Do his in-tray and e-mail inbox fill up every day, like mine do, with invitations to public debate or with copies of discussion documents, almost always involving politicians? There are scores of papers and meetings on public health, climate, social services, care of the elderly, prison policy, disability, health rationing, the role of PTCs, the funding of local government, rural regeneration, social exclusion, changes to the curriculum, aid policy and, Armando, so on. Some of it gets on the 24-hour news but most of it, being unpictorial, doesn’t. And none of it seems to involve comedians; there are no invitations to discuss road pricing with Ricky Gervais.

This stuff doesn’t entertain or amuse those looking for quick stimulation. The broadcasters would far rather fill the public arena with comedians. Got a factual programme? Stick a comedian on it and at least you’ll have some jokes.
Isn't he losing his focus here?

He started off having a go at the comedians, but now he's blaming the TV companies - (insert gag here about jokers running the BBC) they're not the same people. I don't think any of the issues listed would "entertain or amuse" anybody, really, and by the sound of things, Aaronovitch should probably change his spam filters. But there is surely a place for comedians to poke fun at the way politicians bugger up their attempts to make coherent policies. Politicians don't all lie all the time, but they do frequently talk a lot of nonsense. If satirists can't have a pop at them for that, what kind of world are we living in? I agree that politicians from other parties and "serious" journalists should make counter-arguments more strongly, but should we blame comedians for them not being able to do so?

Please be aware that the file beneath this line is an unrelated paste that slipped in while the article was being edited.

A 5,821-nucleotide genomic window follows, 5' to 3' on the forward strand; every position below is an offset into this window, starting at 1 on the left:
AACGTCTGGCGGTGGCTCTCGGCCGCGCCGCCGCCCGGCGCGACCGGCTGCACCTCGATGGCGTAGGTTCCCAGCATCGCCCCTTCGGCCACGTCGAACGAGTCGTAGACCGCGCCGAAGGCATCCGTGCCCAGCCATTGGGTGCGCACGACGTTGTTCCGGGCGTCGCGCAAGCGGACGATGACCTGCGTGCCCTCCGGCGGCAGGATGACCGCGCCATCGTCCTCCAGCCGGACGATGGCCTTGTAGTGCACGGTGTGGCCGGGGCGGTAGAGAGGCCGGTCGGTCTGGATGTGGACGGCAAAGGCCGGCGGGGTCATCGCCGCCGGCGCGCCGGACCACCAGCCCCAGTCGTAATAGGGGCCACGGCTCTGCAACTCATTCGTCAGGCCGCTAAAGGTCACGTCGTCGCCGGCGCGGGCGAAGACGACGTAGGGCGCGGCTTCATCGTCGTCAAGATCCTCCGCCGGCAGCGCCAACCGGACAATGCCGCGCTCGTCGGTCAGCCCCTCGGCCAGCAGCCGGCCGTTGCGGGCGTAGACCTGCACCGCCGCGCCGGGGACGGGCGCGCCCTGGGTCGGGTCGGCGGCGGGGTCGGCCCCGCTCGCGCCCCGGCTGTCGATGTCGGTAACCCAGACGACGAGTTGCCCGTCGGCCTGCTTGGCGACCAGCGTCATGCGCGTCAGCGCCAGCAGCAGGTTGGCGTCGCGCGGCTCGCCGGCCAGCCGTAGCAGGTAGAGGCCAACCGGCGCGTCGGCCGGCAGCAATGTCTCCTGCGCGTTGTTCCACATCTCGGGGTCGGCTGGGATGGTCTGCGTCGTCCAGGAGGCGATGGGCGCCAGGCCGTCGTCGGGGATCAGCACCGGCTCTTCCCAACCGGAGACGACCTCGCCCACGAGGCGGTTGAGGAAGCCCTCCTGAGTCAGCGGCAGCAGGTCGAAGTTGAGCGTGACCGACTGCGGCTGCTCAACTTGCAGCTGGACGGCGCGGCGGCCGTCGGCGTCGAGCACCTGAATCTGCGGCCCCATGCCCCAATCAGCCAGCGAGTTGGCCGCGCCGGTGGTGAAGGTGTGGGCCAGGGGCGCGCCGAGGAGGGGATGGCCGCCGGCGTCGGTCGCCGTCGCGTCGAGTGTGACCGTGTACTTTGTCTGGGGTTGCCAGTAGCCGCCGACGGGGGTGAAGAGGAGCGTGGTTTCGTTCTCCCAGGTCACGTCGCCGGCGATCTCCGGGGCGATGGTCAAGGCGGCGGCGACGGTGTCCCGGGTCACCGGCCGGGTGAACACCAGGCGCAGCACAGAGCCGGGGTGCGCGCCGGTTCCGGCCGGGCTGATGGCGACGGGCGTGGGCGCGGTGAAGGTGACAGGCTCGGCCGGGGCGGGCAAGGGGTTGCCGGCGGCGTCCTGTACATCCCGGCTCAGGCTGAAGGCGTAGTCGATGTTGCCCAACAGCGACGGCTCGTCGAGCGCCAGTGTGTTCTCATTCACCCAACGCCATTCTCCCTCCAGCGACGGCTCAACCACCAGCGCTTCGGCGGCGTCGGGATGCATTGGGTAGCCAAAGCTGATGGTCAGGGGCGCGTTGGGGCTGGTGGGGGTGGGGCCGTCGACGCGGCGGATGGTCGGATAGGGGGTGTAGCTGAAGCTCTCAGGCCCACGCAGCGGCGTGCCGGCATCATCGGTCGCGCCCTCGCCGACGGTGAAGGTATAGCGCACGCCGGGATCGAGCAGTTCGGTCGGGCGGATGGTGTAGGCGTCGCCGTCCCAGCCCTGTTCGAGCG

The rant continues, this time bringing in (from where? I have no idea) Britain's playwrights:
Having fallen off the Iannucci Winterval card list I might as well now stick it to Alan Bennett, since there’s no way back.
A non-sequitur par excellence, followed up by a simple skewering of Alan Bennett's musings on tuition fees. Then a similar jab at David Hare (one barrel, two fish, easy-peasy). I quote:

Three years ago Sir David put on his play about deaths on the railways, The Permanent Way, and described it as a “painful parable about the badness of British government”. He went on: “The play is really asking: why do politicians not see what is completely obvious to everyone else? And the answer is that it suits them to privatise things, because then they’re able to blame other people when things go wrong.”

Yes, that would be it. But in 2005 there were exactly zero passenger fatalities on British trains. That’s none. So where’s the parable now? Is Sir David likely to do a follow-up in which he discovers the essential goodness of government through the numbers our trains (compared with France and Germany) don’t kill? I look forward to Marcus Brigstocke bringing us a skit on the lack of rail casualties.

Er, what?